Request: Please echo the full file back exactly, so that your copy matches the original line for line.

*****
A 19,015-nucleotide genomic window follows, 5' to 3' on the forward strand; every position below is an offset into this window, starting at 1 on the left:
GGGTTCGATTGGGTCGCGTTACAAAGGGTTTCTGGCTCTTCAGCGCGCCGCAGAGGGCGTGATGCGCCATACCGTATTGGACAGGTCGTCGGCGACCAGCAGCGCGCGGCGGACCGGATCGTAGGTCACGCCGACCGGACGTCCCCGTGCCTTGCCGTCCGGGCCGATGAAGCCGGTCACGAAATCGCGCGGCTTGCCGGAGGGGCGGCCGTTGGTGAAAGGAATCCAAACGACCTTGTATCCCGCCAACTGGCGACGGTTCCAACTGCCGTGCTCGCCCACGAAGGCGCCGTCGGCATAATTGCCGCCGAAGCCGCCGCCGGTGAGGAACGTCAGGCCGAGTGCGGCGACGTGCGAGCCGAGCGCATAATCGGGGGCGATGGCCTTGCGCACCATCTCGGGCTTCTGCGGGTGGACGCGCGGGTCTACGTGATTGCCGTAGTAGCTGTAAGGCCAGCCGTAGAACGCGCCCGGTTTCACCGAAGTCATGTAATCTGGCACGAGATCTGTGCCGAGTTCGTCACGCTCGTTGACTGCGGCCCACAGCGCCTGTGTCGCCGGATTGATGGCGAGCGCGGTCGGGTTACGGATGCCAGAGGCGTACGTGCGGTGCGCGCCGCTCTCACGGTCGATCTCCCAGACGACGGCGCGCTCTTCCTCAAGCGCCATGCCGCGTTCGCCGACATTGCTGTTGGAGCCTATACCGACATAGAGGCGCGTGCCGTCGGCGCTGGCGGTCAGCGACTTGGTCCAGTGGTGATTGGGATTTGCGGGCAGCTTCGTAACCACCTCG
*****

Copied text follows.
A 19,015-nucleotide genomic window follows, 5' to 3' on the forward strand; every position below is an offset into this window, starting at 1 on the left:
GGGTTCGATTGGGTCGCGTTACAAAGGGTTTCTGGCTCTTCAGCGCGCCGCAGAGGGCGTGATGCGCCATACCGTATTGGACAGGTCGTCGGCGACCAGCAGCGCGCGGCGGACCGGATCGTAGGTCACGCCGACCGGACGTCCCCGTGCCTTGCCGTCCGGGCCGATGAAGCCGGTCACGAAATCGCGCGGCTTGCCGGAGGGGCGGCCGTTGGTGAAAGGAATCCAAACGACCTTGTATCCCGCCAACTGGCGACGGTTCCAACTGCCGTGCTCGCCCACGAAGGCGCCGTCGGCATAATTGCCGCCGAAGCCGCCGCCGGTGAGGAACGTCAGGCCGAGTGCGGCGACGTGCGAGCCGAGCGCATAATCGGGGGCGATGGCCTTGCGCACCATCTCGGGCTTCTGCGGGTGGACGCGCGGGTCTACGTGATTGCCGTAGTAGCTGTAAGGCCAGCCGTAGAACGCGCCCGGTTTCACCGAAGTCATGTAATCTGGCACGAGATCTGTGCCGAGTTCGTCACGCTCGTTGACTGCGGCCCACAGCGCCTGTGTCGCCGGATTGATGGCGAGCGCGGTCGGGTTACGGATGCCAGAGGCGTACGTGCGGTGCGCGCCGCTCTCACGGTCGATCTCCCAGACGACGGCGCGCTCTTCCTCAAGCGCCATGCCGCGTTCGCCGACATTGCTGTTGGAGCCTATACCGACATAGAGGCGCGTGCCGTCGGCGCTGGCGGTCAGCGACTTGGTCCAGTGGTGATTGGGATTTGCGGGCAGCTTCGTAACCACCTCG